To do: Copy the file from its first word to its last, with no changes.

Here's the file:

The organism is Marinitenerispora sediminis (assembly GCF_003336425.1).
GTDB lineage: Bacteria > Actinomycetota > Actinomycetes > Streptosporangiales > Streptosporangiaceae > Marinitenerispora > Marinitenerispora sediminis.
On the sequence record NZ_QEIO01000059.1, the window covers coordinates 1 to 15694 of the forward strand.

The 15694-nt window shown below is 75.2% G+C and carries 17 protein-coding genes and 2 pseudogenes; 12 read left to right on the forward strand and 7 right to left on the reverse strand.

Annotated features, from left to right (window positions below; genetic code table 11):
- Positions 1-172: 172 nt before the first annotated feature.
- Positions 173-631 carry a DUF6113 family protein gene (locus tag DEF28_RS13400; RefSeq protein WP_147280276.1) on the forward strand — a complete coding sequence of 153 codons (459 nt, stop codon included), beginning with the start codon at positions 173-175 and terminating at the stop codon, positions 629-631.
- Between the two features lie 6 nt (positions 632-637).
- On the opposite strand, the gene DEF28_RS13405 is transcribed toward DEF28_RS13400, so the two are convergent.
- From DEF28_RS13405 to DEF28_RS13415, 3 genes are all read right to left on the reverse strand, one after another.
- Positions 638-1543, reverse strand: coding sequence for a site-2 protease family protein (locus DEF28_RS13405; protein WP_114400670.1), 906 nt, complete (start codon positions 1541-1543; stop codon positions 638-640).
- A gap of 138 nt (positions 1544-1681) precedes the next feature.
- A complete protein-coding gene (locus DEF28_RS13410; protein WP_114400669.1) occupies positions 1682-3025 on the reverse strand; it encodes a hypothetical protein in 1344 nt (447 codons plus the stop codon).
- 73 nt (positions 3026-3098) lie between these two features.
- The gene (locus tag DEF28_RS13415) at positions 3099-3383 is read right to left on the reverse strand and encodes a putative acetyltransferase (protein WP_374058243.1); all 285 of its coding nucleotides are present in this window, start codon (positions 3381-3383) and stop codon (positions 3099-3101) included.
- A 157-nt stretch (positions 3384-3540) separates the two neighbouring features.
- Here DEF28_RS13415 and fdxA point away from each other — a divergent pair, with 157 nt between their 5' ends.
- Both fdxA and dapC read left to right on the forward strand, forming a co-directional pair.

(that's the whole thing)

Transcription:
The organism is Marinitenerispora sediminis (assembly GCF_003336425.1).
GTDB lineage: Bacteria > Actinomycetota > Actinomycetes > Streptosporangiales > Streptosporangiaceae > Marinitenerispora > Marinitenerispora sediminis.
On the sequence record NZ_QEIO01000059.1, the window covers coordinates 1 to 15694 of the forward strand.

The 15694-nt window shown below is 75.2% G+C and carries 17 protein-coding genes and 2 pseudogenes; 12 read left to right on the forward strand and 7 right to left on the reverse strand.

Annotated features, from left to right (window positions below; genetic code table 11):
- Positions 1-172: 172 nt before the first annotated feature.
- Positions 173-631 carry a DUF6113 family protein gene (locus tag DEF28_RS13400; RefSeq protein WP_147280276.1) on the forward strand — a complete coding sequence of 153 codons (459 nt, stop codon included), beginning with the start codon at positions 173-175 and terminating at the stop codon, positions 629-631.
- Between the two features lie 6 nt (positions 632-637).
- On the opposite strand, the gene DEF28_RS13405 is transcribed toward DEF28_RS13400, so the two are convergent.
- From DEF28_RS13405 to DEF28_RS13415, 3 genes are all read right to left on the reverse strand, one after another.
- Positions 638-1543, reverse strand: coding sequence for a site-2 protease family protein (locus DEF28_RS13405; protein WP_114400670.1), 906 nt, complete (start codon positions 1541-1543; stop codon positions 638-640).
- A gap of 138 nt (positions 1544-1681) precedes the next feature.
- A complete protein-coding gene (locus DEF28_RS13410; protein WP_114400669.1) occupies positions 1682-3025 on the reverse strand; it encodes a hypothetical protein in 1344 nt (447 codons plus the stop codon).
- 73 nt (positions 3026-3098) lie between these two features.
- The gene (locus tag DEF28_RS13415) at positions 3099-3383 is read right to left on the reverse strand and encodes a putative acetyltransferase (protein WP_374058243.1); all 285 of its coding nucleotides are present in this window, start codon (positions 3381-3383) and stop codon (positions 3099-3101) included.
- A 157-nt stretch (positions 3384-3540) separates the two neighbouring features.
- Here DEF28_RS13415 and fdxA point away from each other — a divergent pair, with 157 nt between their 5' ends.
- Both fdxA and dapC read left to right on the forward strand, forming a co-directional pair.